Finishing up with this series. In this post, let’s talk about something simple that relates to adapting an online first mentality.
Where are your customers?
Guess what? For most of the day, they are not in your library building.
Darn! So where are they? At school, at home, at work, in their cars, exercising, eating, etc. But NOT hanging out with you, at the library.
And that’s ok and normal, obviously.
But here’s the thing. You have access to your customers – even when they aren’t in your building.
In fact, it’s quite possible you have BETTER access to them when they aren’t in your building. Here’s what I mean – how many of you distribute your library staff throughout the public area of the library, like a store, to help people at the point of need? Not too many of us. For most of our customers, it’s very easy to visit the library, browse for a book, check it out, and leave without ever having to interact with library staff.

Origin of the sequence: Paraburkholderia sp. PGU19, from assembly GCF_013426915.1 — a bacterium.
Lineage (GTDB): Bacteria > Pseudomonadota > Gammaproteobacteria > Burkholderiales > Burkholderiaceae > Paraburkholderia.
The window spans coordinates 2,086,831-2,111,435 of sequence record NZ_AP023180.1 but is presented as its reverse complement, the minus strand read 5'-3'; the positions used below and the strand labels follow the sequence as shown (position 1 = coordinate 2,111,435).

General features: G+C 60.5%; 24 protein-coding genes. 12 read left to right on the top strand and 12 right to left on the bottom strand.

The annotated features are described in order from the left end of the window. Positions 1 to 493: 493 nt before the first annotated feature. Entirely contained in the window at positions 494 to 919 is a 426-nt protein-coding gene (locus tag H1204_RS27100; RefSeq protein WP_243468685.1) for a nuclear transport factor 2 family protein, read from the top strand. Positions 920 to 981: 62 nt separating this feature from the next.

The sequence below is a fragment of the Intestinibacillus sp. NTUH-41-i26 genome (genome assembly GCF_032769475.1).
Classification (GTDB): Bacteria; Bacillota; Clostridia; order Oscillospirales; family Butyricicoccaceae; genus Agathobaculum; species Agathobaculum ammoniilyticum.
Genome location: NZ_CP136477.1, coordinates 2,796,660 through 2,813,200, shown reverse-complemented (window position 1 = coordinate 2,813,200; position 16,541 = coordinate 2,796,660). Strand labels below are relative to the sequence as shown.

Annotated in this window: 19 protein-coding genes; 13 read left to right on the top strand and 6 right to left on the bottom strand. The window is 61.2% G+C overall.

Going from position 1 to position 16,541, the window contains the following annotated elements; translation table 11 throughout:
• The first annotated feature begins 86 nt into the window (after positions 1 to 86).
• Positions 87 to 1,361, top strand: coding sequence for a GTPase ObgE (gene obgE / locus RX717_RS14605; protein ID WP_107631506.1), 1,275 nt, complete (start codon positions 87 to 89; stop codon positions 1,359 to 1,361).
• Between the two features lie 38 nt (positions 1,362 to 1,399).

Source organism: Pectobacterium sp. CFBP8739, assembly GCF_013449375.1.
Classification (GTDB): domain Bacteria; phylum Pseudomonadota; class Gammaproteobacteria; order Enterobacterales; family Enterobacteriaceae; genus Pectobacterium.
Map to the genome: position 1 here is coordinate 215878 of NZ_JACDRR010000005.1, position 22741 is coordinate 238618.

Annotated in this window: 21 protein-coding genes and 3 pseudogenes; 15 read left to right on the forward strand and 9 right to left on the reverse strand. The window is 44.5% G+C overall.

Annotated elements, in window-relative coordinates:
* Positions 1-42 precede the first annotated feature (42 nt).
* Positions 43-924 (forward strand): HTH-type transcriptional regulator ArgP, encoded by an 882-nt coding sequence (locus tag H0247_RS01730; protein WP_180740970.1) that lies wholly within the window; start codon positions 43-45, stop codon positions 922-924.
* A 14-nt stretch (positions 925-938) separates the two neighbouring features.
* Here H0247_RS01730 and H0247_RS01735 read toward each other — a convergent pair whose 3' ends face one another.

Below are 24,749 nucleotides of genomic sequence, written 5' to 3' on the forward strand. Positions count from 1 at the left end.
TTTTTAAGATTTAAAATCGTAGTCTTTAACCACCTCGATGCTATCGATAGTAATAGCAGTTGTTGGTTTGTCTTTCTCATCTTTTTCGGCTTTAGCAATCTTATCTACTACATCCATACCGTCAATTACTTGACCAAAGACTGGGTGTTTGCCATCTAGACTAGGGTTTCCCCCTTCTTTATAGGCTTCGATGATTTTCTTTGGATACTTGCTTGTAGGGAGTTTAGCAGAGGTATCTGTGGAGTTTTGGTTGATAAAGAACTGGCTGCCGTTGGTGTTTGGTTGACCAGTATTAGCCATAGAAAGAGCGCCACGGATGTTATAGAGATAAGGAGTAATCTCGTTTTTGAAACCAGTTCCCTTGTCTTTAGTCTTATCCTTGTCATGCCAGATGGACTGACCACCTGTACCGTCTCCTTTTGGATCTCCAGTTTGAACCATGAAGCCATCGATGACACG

But online, your customers are within reach:
- Teens. 95% of teens are online. When they’re at school, at home, even in your building – they are still online.
- Adults on Facebook. 57% of U.S. adults are on Facebook. Over half! Now narrow that down to your community, and you can say that over half of your community is on Facebook.
- Adults and their mobile devices. 90% own cell phones, 58% own smartphones. Most of them are at work. Can you develop services and tools on those platforms to help them? I’d guess so.
So … if the majority of your customers are online instead of in your library … where should you be? What’s that look like in terms of staffing? In terms of events and classes and programs? In terms of your collection and reference tools?
Definitely something to think about!
Photo by David Goehring